---------------------------------------------------------------------------------------------------------------------------------------------------
=====================================================================================================================================================

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Table_7
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TABLE 7. Postneonatal mortality rate for injury as cause of death, by type of injury and race, United States, 1980-1981 and
1993-1994
============================================================================================================================================================
                                                 White                                                                Black
                    -----------------------------------------------------------------    -----------------------------------------------------------------
                            1980-1981                  1993-1994                                1980-1981                  1993-1994
                    ------------------------   ------------------------                  -----------------------    -----------------------
                     Rate per                   Rate per                    Percent       Rate per                   Rate per                    Percent
                      100,000                    100,000                   change per      100,000                    100,000                   change per
Type of injury      live births    Percent *   live births    Percent *       year       live births   Percent *    live births   Percent *        year
----------------------------------------------------------------------------------------------------------------------------------------------------------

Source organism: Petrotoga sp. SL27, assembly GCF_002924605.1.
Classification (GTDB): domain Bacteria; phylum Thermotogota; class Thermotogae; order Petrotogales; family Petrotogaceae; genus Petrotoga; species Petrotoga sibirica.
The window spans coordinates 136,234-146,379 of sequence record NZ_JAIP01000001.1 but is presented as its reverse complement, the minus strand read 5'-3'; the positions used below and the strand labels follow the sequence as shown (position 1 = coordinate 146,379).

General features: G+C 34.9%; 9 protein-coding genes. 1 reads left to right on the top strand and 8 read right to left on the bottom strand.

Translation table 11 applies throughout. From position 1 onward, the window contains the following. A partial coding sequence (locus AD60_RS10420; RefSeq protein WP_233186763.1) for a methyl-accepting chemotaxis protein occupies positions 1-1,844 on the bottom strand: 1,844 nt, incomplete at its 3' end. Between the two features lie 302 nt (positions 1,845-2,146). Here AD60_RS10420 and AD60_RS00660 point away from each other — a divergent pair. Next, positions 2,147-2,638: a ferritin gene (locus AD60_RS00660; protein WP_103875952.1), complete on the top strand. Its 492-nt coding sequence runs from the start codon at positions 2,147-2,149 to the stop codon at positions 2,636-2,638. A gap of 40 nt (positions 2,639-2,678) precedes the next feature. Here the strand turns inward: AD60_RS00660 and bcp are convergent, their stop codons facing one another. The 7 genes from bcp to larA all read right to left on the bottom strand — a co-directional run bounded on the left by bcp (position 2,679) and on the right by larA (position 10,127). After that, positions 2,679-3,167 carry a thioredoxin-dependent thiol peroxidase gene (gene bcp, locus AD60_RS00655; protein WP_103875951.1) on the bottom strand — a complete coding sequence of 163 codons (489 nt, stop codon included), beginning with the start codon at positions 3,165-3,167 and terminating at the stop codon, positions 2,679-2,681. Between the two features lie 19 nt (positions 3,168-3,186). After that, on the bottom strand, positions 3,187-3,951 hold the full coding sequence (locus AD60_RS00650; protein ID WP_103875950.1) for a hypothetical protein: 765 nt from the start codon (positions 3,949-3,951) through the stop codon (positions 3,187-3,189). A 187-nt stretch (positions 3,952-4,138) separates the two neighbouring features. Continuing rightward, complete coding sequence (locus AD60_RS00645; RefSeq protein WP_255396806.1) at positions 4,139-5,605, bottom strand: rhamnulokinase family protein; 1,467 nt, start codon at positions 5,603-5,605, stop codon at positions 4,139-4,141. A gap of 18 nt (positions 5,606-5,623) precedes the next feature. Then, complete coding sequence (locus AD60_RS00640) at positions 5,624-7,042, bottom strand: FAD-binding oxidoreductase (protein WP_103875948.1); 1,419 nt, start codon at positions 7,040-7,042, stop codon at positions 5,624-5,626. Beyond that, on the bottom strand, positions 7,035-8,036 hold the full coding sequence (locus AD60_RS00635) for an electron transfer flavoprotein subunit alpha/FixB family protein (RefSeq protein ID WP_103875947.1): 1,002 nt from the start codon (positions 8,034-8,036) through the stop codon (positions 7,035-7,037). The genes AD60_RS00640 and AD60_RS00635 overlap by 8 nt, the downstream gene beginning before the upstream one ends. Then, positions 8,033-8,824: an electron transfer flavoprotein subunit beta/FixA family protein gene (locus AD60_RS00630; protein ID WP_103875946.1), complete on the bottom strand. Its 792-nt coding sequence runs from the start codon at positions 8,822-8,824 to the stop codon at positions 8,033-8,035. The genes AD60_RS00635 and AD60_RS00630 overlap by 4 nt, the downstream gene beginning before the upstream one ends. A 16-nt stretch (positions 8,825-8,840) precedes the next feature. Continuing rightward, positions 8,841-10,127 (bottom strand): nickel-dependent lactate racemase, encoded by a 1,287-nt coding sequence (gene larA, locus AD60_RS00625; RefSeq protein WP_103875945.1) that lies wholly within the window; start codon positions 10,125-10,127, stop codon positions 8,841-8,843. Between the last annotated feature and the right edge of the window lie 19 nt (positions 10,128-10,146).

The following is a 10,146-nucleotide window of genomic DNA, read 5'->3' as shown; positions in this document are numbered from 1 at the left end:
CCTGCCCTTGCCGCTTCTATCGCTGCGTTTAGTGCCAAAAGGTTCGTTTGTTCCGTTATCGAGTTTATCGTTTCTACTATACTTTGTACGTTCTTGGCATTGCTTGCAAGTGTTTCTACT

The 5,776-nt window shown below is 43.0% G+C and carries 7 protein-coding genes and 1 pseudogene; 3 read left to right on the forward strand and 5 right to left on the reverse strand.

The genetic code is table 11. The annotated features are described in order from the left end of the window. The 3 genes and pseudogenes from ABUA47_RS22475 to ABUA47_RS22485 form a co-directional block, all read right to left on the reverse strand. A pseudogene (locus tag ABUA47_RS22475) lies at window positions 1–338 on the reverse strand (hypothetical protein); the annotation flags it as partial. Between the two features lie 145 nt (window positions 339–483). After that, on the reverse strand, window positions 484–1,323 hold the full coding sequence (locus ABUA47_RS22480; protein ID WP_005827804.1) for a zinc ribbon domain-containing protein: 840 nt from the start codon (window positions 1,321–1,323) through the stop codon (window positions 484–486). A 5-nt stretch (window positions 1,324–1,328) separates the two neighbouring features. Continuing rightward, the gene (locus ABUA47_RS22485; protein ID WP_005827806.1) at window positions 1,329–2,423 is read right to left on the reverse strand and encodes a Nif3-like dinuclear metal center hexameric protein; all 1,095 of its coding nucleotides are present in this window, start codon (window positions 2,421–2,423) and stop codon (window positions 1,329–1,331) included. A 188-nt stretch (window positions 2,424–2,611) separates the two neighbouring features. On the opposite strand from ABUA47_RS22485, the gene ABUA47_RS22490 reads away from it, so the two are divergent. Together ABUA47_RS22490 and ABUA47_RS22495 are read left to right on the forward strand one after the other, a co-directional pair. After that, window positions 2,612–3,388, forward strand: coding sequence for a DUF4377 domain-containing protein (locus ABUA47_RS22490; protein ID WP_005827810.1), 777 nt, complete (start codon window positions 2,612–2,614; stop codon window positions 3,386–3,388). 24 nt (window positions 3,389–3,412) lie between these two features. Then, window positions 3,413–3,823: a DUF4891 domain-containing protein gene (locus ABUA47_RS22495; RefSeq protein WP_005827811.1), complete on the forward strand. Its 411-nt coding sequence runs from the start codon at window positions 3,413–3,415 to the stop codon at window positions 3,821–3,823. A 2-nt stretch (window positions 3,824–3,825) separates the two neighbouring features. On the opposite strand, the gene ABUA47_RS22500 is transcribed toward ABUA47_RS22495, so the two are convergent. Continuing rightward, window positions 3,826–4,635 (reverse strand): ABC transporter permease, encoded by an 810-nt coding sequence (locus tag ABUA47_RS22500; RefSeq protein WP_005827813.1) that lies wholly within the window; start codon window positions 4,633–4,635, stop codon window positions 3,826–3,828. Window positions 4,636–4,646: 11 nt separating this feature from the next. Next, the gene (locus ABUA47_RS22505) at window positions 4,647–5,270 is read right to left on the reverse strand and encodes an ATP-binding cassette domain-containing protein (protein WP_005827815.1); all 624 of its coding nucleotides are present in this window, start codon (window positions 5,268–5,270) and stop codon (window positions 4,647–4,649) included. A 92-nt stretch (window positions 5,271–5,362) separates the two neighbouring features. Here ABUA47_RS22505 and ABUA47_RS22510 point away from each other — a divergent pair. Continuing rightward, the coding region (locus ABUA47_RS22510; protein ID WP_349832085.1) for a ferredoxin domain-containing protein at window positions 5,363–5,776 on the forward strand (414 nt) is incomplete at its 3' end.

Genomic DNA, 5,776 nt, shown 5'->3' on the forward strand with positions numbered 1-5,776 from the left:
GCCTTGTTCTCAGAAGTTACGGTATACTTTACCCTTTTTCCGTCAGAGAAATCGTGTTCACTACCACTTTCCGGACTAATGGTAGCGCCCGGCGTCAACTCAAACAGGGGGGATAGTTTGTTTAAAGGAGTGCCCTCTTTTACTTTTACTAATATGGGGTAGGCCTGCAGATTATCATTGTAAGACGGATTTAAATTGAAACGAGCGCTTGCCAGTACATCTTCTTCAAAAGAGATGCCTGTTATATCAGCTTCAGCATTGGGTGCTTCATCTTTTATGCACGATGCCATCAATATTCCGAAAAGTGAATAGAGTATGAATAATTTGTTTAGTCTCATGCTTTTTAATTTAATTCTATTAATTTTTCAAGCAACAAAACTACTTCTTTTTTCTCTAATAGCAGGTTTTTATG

Unintentional
  Suffocation             8.6         30.3           7.5         33.2          -1.8           19.9        31.8           16.3        28.1           -0.4
  Motor vehicle
    crash                 6.1         21.5           3.8         16.8          -3.3            5.3         8.5            7.2        12.4           +2.7
  Fire                    2.9         10.2           2.0          8.8          -2.5            9.2        14.7            5.8         9.9           -4.7
  Drowning                2.0          7.2           1.5          6.7          -2.2            3.0         4.8            2.9         4.9           +1.7
  Falls                   1.1          3.7           0.4          1.6          -7.6            2.3         3.7            0.7         1.2          -11.7
  Poisoning               0.4          1.3           0.3          1.1          -1.7            0.8         1.3            0.8         1.3           -2.0
  Other                   2.4          8.6           1.5          6.5          -3.0            6.0         9.6            3.9         6.3           -3.9
  Total                  23.5         82.8          17.0         75.2          -2.3           46.5        74.4           37.6        64.9           -1.1

Intentional
  Homicide                3.6         12.5           4.9         21.9           3.2           11.3        18.1           17.1        29.9           +3.8

All others                1.3          4.7           0.7          3.3          -3.5            4.7         7.5            3.2         5.6           -4.7

Total                    28.4        100.0          22.6        100.0          -1.6           62.5       100.0           57.9       100.0           -0.4
----------------------------------------------------------------------------------------------------------------------------------------------------------
* Percentages for each variable might not add up to total because of rounding.
============================================================================================================================================================